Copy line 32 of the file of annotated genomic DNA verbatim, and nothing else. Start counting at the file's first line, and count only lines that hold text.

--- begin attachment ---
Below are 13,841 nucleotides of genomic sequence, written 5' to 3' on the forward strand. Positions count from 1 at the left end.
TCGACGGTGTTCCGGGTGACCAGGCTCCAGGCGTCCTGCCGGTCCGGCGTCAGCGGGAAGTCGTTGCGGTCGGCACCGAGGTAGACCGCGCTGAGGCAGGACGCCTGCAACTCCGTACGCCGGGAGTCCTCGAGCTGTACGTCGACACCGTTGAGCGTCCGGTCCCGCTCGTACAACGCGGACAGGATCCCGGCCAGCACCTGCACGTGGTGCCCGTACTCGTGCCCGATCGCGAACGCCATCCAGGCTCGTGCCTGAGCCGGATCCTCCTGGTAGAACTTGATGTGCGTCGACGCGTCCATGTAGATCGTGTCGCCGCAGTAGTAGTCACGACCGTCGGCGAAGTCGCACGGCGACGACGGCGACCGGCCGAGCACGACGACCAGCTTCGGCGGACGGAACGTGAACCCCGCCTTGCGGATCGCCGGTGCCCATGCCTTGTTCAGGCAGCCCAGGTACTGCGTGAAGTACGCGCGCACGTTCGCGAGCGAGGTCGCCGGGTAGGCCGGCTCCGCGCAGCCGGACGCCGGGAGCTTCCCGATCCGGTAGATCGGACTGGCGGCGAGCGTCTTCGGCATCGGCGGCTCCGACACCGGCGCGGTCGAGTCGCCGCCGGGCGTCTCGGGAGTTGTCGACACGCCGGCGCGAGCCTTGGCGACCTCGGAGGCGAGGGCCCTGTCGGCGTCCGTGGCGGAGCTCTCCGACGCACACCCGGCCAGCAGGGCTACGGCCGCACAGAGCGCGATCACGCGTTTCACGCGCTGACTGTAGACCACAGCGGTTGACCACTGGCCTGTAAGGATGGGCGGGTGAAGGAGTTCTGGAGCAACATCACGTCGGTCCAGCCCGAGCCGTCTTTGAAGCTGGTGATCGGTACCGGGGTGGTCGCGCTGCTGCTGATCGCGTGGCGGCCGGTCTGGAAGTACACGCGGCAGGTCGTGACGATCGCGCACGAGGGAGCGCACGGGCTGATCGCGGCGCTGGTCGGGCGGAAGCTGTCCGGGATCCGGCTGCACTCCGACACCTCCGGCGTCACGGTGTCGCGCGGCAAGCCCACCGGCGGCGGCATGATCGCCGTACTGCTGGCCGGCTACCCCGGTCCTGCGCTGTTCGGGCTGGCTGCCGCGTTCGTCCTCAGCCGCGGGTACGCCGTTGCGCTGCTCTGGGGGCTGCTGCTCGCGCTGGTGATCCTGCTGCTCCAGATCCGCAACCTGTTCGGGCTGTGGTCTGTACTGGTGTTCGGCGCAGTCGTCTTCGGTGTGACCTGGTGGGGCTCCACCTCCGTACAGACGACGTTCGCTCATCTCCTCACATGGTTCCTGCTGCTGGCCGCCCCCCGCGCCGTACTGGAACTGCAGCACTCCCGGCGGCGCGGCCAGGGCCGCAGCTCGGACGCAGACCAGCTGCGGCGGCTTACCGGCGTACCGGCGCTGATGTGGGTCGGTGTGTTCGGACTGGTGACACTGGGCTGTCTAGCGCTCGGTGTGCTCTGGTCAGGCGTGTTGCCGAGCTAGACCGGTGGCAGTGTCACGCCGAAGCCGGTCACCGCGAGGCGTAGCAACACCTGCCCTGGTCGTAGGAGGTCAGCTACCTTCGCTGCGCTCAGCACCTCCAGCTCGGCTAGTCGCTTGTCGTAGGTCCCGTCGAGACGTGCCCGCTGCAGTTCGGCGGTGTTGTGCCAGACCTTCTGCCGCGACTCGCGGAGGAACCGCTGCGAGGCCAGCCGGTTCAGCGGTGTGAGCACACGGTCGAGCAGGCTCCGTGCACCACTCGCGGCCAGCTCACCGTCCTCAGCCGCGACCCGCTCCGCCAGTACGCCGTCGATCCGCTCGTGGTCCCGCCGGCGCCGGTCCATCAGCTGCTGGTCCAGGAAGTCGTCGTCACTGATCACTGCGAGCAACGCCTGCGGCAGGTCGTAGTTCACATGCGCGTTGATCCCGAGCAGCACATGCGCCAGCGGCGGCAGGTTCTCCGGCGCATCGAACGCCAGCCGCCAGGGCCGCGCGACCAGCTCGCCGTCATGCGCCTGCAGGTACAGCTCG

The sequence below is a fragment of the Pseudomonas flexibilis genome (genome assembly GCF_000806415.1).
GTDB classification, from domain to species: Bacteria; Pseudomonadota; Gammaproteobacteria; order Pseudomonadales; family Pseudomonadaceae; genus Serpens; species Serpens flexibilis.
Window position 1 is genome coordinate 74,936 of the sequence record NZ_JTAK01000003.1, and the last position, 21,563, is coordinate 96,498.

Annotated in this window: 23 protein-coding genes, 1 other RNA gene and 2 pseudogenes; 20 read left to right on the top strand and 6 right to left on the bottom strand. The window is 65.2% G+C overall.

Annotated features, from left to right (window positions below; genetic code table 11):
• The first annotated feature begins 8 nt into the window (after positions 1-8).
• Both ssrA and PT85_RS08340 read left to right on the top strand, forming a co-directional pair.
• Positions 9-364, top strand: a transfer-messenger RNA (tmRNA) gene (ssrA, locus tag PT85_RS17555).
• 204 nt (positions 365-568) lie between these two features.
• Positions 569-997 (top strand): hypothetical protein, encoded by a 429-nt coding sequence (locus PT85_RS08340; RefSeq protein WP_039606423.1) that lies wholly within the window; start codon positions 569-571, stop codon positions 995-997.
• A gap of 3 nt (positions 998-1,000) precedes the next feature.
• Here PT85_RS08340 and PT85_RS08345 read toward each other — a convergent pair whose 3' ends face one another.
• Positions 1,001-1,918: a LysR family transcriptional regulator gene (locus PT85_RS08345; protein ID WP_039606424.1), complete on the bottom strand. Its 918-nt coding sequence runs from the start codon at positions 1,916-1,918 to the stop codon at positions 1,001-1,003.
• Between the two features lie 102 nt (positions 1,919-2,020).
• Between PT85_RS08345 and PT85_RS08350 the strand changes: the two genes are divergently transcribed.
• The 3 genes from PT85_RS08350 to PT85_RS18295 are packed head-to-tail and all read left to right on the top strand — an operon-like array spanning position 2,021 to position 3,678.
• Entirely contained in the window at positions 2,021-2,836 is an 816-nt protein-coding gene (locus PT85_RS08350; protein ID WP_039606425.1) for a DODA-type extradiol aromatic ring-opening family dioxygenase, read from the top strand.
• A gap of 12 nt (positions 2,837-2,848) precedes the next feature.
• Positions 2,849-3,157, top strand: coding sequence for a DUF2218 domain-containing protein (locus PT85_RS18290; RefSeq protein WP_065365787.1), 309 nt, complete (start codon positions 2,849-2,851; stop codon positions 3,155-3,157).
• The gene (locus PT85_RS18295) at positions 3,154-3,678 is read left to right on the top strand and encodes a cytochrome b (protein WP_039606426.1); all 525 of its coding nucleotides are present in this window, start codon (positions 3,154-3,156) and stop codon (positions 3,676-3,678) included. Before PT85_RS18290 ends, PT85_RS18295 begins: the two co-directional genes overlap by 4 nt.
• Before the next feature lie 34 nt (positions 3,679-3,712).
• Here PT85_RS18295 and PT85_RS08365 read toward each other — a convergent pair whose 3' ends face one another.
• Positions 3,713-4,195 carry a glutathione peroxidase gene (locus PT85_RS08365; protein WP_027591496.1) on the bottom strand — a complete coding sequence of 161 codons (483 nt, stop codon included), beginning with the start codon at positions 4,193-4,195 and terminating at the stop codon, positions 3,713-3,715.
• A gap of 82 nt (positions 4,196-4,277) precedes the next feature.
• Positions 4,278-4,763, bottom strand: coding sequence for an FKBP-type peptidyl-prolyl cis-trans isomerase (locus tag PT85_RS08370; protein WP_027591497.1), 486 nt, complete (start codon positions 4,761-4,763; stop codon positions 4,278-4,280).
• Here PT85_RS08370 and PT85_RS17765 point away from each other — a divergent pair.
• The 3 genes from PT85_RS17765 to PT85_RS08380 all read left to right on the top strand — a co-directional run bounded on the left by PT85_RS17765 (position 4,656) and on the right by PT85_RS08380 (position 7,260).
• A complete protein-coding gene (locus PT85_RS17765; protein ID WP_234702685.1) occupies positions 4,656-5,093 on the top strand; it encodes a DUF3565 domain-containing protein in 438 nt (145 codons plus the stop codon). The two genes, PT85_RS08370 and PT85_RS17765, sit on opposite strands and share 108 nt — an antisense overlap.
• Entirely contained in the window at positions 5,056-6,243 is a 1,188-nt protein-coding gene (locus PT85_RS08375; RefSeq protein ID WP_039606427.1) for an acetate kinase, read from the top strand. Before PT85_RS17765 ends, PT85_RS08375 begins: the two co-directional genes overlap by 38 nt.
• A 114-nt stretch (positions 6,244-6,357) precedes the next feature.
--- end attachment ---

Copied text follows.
• A 114-nt stretch (positions 6,244-6,357) precedes the next feature.